Reports on the COVID-19 disinformation-monitoring programme on the platforms’ summer actions

As part of the regular monitoring dedicated to COVID-19 disinformation, the Commission also publishes today the reports from Google, Facebook, Twitter, TikTok and Microsoft that include the actions taken by the platforms in July and August to reduce COVID-19 and vaccines disinformation. As laid out in the 2020 Joint Communication, the European Regulators Group for Audiovisual Media Services (ERGA) is assisting the Commission with the COVID-19 monitoring programme with its expertise. ERGA is expected to deliver its report on the monitoring programme in the coming weeks.

Background

The Code of Practice has been established in October 2018. As announced in the European Democracy Action Plan (EDAP), the Commission issued Guidance to strengthen the Code of Practice on Disinformation in May 2021 to address the shortcomings identified in the Commission’s 2020 Assessment of the Code and draws from the lessons learned in the COVID-19 disinformation monitoring programme. The Commission’s proposal for the Digital Services Act (DSA) establishes a co-regulatory framework for Codes of Conduct, such as the Code of Practice.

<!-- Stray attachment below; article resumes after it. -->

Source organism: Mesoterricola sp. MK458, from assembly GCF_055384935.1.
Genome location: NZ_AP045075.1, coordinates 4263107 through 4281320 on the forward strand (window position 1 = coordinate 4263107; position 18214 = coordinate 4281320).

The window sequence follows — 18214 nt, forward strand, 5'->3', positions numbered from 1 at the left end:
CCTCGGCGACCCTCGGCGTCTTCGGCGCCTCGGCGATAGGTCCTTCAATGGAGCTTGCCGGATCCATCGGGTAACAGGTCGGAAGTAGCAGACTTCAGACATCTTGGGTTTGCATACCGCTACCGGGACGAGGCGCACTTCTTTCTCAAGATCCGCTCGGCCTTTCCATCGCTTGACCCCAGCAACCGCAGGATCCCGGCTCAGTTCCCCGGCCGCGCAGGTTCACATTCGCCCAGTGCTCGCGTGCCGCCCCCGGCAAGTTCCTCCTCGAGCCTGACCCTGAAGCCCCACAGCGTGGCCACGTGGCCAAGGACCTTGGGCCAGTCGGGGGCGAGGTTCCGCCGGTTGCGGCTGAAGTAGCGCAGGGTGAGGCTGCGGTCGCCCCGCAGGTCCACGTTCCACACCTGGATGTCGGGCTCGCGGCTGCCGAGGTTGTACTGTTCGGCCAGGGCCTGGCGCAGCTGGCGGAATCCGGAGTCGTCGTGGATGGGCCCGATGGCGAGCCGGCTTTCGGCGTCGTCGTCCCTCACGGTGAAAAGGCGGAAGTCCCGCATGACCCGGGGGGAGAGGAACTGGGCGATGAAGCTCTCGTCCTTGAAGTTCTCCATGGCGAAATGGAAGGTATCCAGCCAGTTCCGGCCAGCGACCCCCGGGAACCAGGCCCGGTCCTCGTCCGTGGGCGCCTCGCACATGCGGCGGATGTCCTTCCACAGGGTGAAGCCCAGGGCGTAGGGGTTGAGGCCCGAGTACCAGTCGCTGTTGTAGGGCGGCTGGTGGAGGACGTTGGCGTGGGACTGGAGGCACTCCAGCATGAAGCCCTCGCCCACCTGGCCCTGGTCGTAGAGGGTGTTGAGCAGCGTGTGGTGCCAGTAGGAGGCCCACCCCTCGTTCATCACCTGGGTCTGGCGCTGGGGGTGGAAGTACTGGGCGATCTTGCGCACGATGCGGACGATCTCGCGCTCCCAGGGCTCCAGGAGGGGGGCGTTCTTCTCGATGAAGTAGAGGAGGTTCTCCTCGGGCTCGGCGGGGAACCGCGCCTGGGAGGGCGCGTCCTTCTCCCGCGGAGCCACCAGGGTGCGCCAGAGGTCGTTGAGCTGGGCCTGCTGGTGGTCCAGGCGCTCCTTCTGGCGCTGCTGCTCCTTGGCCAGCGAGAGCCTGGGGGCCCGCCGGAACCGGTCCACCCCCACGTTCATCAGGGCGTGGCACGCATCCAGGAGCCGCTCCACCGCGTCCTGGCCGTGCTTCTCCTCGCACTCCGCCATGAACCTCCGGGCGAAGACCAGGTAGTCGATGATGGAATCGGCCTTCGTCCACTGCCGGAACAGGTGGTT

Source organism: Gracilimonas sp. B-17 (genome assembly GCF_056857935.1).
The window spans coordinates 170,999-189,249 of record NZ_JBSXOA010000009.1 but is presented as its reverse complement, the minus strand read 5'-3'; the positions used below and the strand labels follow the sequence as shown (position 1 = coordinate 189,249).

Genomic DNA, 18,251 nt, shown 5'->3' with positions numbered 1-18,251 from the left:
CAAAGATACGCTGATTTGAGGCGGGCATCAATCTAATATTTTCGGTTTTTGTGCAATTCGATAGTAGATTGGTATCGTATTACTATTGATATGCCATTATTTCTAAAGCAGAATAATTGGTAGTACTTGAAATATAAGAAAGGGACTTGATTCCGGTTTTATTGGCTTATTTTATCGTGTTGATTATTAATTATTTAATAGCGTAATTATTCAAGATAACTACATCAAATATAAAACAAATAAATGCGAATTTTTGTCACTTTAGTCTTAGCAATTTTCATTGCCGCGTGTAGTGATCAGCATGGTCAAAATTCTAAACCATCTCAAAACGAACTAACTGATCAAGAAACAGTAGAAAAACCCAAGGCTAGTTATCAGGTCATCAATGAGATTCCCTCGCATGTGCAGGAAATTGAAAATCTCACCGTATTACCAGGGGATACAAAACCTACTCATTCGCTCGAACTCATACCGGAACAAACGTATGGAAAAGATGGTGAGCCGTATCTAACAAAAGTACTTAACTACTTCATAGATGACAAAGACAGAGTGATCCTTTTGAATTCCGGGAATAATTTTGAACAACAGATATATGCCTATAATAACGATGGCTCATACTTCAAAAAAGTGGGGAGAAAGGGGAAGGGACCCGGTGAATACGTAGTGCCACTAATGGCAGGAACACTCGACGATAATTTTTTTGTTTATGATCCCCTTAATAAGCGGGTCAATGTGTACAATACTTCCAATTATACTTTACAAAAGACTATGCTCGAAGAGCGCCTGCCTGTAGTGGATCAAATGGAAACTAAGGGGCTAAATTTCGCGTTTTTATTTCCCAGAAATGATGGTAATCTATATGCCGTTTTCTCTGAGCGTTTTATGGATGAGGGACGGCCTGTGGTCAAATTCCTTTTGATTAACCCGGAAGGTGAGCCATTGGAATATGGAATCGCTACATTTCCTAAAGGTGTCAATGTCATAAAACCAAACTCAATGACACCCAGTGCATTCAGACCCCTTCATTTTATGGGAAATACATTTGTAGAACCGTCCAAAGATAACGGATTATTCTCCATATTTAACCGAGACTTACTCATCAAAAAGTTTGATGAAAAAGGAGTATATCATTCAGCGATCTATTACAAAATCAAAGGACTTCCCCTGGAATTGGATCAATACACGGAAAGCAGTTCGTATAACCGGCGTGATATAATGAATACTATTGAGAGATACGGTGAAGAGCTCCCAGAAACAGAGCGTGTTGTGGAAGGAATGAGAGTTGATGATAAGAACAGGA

The Guidance calls for reinforcing all chapters of the Code: the monetisation of disinformation must be reduced, measures against manipulative techniques must be stepped up and users should have access to tools to understand and flag disinformation and safely navigate in the online environment. The Code should also increase the coverage of fact checking across all Member States and languages, and drastically improve the access to platforms’ data for research. The signatories should also set up a publicly accessible Transparency Centre, and a Permanent Task Force will be in charge of adapting the Code in view of technological, societal, market and legislative developments. The reinforced Code needs to be complemented by an effective monitoring framework, based on clear key performance indicators for measuring the efficacy of the actions implemented under the 2021 Code. Signatories are expected to deliver the revised Code by the end of 2021.

During the COVID-19 crisis, signatories effectively participated in a dedicated Monitoring Programme. It has proven to be a useful transparency measure to ensure platforms’ public accountability and has put the Code through a stress test. At the same time, the COVID-19 programme highlighted a number of shortcomings that need to be addressed by the strengthened Code.